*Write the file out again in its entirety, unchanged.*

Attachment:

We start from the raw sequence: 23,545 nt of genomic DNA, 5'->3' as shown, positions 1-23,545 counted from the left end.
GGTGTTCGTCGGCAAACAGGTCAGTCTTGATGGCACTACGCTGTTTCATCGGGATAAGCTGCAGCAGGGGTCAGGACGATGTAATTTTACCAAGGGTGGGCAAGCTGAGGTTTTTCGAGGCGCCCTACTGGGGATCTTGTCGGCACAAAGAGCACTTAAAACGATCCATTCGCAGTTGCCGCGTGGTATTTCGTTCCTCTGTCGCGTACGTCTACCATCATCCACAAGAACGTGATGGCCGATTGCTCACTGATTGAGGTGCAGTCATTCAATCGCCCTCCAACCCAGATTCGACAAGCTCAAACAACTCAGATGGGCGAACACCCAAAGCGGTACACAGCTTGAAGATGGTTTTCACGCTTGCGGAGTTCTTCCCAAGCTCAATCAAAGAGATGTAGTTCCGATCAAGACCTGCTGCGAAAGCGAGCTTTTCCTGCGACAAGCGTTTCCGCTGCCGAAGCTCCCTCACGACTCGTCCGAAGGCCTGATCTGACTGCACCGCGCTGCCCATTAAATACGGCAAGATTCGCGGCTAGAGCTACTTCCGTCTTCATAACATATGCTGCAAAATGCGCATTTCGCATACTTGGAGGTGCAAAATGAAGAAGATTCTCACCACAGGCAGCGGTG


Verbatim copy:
We start from the raw sequence: 23,545 nt of genomic DNA, 5'->3' as shown, positions 1-23,545 counted from the left end.
GGTGTTCGTCGGCAAACAGGTCAGTCTTGATGGCACTACGCTGTTTCATCGGGATAAGCTGCAGCAGGGGTCAGGACGATGTAATTTTACCAAGGGTGGGCAAGCTGAGGTTTTTCGAGGCGCCCTACTGGGGATCTTGTCGGCACAAAGAGCACTTAAAACGATCCATTCGCAGTTGCCGCGTGGTATTTCGTTCCTCTGTCGCGTACGTCTACCATCATCCACAAGAACGTGATGGCCGATTGCTCACTGATTGAGGTGCAGTCATTCAATCGCCCTCCAACCCAGATTCGACAAGCTCAAACAACTCAGATGGGCGAACACCCAAAGCGGTACACAGCTTGAAGATGGTTTTCACGCTTGCGGAGTTCTTCCCAAGCTCAATCAAAGAGATGTAGTTCCGATCAAGACCTGCTGCGAAAGCGAGCTTTTCCTGCGACAAGCGTTTCCGCTGCCGAAGCTCCCTCACGACTCGTCCGAAGGCCTGATCTGACTGCACCGCGCTGCCCATTAAATACGGCAAGATTCGCGGCTAGAGCTACTTCCGTCTTCATAACATATGCTGCAAAATGCGCATTTCGCATACTTGGAGGTGCAAAATGAAGAAGATTCTCACCACAGGCAGCGGTG